Author: Goonan, Kathleen Ann
Title: In War Times
Genre: Science Fiction
Publication Date: 2007
Number of Pages: 348 p.
Geographical Setting: United States and various European countries
Time Period: 1941-1980
Series: Not Applicable
Plot Summary: Soldier Sam Dance, who enlists during WWII, receives mysterious plans from his professor one night. The captivating nature of her disappearance and the plans she provides result in Sam’s attempt to build her secret device, right under the nose of the military. The effects of this produce intriguing and surprising results in this alternate-reality novel. The plot-centered story creates a sophisticated, richly-detailed setting combined with both historical references and a healthy dose of physics.
Subject Headings: Science fiction; Alternative histories (Fiction); Time travel, Fiction; World War II; The Forties (20th century); Saxophonists; Time travel (Future); Technology; Jazz music; Jazz musicians; Soldiers; Brothers — death; Technology and civilization; Futurism; Women physicists; Men/women relations.
Appeal: Bleak, chilling, complex, contemplative, deliberate, densely written, detailed, detailed setting, elaborate, engaging, historic details, intriguing, investigative, issue-oriented, layered, measured, political, resolved ending, sophisticated, thought-provoking, unhurried, well-developed.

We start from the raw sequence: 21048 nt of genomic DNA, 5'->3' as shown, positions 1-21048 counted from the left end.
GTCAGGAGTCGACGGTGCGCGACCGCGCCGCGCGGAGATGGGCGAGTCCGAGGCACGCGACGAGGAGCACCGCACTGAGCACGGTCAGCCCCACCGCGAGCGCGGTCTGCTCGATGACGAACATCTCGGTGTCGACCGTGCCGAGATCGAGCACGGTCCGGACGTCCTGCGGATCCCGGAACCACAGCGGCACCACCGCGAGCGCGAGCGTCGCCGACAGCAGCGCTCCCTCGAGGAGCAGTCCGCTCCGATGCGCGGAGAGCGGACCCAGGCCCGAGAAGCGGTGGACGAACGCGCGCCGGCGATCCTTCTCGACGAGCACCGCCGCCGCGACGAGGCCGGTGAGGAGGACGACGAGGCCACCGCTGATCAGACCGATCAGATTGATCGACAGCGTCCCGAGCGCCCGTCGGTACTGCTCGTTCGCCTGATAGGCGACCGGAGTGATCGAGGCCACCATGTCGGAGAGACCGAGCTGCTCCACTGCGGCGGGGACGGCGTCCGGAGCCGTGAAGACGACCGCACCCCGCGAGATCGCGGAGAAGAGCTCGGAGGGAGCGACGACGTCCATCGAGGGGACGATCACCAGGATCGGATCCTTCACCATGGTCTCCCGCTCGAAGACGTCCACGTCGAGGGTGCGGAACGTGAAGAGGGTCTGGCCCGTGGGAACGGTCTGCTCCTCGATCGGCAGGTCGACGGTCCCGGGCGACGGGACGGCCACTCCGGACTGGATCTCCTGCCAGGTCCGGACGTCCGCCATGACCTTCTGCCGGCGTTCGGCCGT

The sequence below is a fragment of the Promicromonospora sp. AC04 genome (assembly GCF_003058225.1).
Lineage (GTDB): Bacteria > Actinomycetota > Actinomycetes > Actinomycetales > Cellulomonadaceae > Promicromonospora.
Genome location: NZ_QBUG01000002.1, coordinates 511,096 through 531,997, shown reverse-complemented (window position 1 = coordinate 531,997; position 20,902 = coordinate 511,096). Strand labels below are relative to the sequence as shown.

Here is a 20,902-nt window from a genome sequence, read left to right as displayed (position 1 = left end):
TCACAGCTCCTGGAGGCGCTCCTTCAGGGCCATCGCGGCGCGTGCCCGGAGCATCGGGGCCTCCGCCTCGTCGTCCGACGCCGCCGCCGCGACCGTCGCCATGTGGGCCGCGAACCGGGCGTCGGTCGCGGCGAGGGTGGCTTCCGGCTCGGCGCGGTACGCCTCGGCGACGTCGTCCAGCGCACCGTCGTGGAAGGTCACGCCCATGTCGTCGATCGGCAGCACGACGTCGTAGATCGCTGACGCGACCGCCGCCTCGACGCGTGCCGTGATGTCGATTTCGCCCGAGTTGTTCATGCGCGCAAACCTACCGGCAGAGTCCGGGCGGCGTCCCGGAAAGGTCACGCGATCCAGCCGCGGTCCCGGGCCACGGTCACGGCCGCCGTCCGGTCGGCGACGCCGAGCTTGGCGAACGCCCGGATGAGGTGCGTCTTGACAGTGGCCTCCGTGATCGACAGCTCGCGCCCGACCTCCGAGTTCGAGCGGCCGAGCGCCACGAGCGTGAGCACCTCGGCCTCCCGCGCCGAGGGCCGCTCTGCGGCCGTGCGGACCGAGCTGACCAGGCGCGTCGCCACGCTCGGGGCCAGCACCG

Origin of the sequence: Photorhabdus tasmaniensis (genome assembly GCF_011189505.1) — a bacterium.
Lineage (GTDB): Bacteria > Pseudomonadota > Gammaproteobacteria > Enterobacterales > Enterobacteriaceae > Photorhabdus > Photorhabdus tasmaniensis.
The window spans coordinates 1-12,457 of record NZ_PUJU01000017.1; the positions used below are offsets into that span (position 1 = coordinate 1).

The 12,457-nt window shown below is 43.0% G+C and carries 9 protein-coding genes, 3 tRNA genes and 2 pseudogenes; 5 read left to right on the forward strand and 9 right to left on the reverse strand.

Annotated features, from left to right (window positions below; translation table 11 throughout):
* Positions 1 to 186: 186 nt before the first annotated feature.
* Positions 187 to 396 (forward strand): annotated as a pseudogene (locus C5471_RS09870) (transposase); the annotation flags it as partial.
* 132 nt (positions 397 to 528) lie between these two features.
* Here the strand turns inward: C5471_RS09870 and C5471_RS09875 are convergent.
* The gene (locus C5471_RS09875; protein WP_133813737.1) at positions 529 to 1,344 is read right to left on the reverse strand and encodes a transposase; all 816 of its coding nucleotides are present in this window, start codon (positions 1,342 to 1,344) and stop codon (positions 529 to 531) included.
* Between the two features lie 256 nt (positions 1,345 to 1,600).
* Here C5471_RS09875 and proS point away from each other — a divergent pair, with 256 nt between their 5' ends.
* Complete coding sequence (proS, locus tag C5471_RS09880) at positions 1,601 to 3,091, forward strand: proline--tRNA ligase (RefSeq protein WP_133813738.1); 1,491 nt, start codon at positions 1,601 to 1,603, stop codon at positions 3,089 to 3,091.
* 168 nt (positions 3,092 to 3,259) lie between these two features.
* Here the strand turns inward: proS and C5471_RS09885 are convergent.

3 Terms that Best Describe this Book: Plot-centered, complex, unusual.
Similar Fiction Authors and Works:
Mark Alpert, The Omega Theory, follows the adventure of two prominent scientists to recover their autistic, genius son, a descendant of Einstein.
Neal Stephenson, Quicksilver, is set in the time of Isaac Newton and promises as much adventure as science and math.
John Connolloy, The Gates, watches 11-year old Samuel as he witnesses satanic goings-on while trick or treating. A light fantasy, with a swig of science.
Relevant Non-Fiction Works and Authors
Sam Kean, The Disappearing Spoon, provides a collection of tales revolving around the periodic table and scientific discoveries. The humorous tone of the book entices non-scientists as well.
Rebecca Skloot, The Immortal Life of Henrietta Lacks, follows the engrossing history of the HeLa gene, DNA that was stolen from her at death for the benefits of science.
Annotation by Carlen